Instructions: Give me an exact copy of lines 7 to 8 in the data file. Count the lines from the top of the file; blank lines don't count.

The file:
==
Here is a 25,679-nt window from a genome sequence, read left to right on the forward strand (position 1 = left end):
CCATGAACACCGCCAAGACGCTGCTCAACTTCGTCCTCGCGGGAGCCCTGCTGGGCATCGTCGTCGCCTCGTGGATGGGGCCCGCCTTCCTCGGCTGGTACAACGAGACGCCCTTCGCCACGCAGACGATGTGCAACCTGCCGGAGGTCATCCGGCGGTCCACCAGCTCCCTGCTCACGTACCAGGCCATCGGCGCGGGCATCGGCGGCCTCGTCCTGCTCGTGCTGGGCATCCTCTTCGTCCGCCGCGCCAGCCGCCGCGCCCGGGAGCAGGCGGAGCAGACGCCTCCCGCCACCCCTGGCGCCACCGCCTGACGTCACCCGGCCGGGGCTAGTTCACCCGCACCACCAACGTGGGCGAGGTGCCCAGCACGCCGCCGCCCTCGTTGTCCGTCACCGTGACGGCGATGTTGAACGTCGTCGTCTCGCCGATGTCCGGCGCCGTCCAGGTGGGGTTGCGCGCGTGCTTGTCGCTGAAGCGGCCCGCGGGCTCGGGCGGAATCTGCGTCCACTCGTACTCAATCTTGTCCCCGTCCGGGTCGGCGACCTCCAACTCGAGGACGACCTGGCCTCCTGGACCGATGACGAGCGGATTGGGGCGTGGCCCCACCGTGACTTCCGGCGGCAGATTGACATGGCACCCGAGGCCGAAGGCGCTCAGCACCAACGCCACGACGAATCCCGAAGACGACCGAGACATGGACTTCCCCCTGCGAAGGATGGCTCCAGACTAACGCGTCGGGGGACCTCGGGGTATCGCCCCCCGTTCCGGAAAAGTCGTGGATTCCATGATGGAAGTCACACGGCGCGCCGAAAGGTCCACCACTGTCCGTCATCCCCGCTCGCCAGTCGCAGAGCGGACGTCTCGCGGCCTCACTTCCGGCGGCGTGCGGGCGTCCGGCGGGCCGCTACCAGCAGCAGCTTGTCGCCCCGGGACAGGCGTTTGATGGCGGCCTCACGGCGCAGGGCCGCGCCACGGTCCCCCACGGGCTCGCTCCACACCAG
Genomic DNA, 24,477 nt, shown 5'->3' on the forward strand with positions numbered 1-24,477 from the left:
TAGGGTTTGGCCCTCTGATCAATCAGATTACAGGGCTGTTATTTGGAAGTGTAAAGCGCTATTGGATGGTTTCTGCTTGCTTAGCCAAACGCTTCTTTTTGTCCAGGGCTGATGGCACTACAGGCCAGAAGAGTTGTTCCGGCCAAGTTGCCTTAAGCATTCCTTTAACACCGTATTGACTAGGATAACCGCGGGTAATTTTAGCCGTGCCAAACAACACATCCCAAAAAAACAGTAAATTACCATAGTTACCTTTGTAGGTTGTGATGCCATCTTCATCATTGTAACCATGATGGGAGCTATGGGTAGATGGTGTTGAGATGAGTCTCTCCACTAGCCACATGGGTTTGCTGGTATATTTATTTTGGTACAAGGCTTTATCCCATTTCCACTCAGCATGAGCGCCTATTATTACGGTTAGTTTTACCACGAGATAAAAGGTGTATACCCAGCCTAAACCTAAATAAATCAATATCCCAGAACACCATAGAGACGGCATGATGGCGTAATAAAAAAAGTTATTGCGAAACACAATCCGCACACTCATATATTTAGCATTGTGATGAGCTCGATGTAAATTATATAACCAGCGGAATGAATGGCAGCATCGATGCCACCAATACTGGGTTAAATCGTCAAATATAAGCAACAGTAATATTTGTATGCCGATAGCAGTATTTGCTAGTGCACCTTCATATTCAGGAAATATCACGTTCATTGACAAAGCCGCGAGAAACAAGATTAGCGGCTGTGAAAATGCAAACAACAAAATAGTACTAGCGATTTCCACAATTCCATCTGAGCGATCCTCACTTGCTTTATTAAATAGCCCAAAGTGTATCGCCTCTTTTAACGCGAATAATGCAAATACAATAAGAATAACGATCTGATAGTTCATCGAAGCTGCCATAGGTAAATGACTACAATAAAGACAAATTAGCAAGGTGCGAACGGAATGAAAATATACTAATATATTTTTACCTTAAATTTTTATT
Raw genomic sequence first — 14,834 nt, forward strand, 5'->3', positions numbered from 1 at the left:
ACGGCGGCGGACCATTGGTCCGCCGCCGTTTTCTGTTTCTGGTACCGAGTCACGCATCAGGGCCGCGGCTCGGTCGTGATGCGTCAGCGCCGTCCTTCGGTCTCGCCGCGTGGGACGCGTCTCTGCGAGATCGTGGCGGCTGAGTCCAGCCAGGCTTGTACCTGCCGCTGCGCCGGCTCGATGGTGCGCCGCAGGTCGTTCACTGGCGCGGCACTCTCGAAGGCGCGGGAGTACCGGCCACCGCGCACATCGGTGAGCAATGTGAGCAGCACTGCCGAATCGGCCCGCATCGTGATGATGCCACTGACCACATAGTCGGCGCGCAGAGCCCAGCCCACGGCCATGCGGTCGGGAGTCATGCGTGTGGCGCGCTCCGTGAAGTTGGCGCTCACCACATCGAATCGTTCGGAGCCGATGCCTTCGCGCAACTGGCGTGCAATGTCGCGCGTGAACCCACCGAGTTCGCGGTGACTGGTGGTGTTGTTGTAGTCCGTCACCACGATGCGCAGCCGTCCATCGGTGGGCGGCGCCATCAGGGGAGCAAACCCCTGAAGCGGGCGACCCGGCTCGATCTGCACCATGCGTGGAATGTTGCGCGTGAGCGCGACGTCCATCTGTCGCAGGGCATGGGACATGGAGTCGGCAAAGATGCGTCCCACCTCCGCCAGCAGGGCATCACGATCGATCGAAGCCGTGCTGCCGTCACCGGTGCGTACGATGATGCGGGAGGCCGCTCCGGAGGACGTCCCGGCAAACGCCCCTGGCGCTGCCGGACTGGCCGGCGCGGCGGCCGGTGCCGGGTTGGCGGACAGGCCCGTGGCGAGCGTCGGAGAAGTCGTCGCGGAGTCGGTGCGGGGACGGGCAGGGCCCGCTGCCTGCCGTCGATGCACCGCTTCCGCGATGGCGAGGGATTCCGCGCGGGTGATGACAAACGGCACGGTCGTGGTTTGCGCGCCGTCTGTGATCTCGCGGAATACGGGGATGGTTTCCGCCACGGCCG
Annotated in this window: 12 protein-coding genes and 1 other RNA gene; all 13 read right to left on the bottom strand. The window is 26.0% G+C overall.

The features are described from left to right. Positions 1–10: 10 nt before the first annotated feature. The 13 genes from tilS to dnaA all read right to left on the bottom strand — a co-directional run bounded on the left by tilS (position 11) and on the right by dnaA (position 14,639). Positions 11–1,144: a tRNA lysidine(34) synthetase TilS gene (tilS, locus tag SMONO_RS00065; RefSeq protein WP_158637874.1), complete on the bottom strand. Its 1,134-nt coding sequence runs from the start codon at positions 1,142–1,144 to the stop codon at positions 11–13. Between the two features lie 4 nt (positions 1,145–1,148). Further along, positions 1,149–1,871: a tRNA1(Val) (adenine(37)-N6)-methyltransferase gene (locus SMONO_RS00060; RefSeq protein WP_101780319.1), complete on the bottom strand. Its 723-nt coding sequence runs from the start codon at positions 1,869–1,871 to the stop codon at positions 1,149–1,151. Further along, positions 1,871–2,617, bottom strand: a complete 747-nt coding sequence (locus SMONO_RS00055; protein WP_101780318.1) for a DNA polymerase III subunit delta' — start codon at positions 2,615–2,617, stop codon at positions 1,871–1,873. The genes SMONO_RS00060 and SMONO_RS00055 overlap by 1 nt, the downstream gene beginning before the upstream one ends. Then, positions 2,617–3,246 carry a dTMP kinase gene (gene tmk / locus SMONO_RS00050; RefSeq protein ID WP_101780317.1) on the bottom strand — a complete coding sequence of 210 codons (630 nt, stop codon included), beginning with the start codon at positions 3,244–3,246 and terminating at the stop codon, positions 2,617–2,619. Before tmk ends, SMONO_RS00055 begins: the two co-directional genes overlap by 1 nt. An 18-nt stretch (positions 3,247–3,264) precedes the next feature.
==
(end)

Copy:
Annotated in this window: 12 protein-coding genes and 1 other RNA gene; all 13 read right to left on the bottom strand. The window is 26.0% G+C overall.

The features are described from left to right. Positions 1–10: 10 nt before the first annotated feature. The 13 genes from tilS to dnaA all read right to left on the bottom strand — a co-directional run bounded on the left by tilS (position 11) and on the right by dnaA (position 14,639). Positions 11–1,144: a tRNA lysidine(34) synthetase TilS gene (tilS, locus tag SMONO_RS00065; RefSeq protein WP_158637874.1), complete on the bottom strand. Its 1,134-nt coding sequence runs from the start codon at positions 1,142–1,144 to the stop codon at positions 11–13. Between the two features lie 4 nt (positions 1,145–1,148). Further along, positions 1,149–1,871: a tRNA1(Val) (adenine(37)-N6)-methyltransferase gene (locus SMONO_RS00060; RefSeq protein WP_101780319.1), complete on the bottom strand. Its 723-nt coding sequence runs from the start codon at positions 1,869–1,871 to the stop codon at positions 1,149–1,151. Further along, positions 1,871–2,617, bottom strand: a complete 747-nt coding sequence (locus SMONO_RS00055; protein WP_101780318.1) for a DNA polymerase III subunit delta' — start codon at positions 2,615–2,617, stop codon at positions 1,871–1,873. The genes SMONO_RS00060 and SMONO_RS00055 overlap by 1 nt, the downstream gene beginning before the upstream one ends. Then, positions 2,617–3,246 carry a dTMP kinase gene (gene tmk / locus SMONO_RS00050; RefSeq protein ID WP_101780317.1) on the bottom strand — a complete coding sequence of 210 codons (630 nt, stop codon included), beginning with the start codon at positions 3,244–3,246 and terminating at the stop codon, positions 2,617–2,619. Before tmk ends, SMONO_RS00055 begins: the two co-directional genes overlap by 1 nt. An 18-nt stretch (positions 3,247–3,264) precedes the next feature.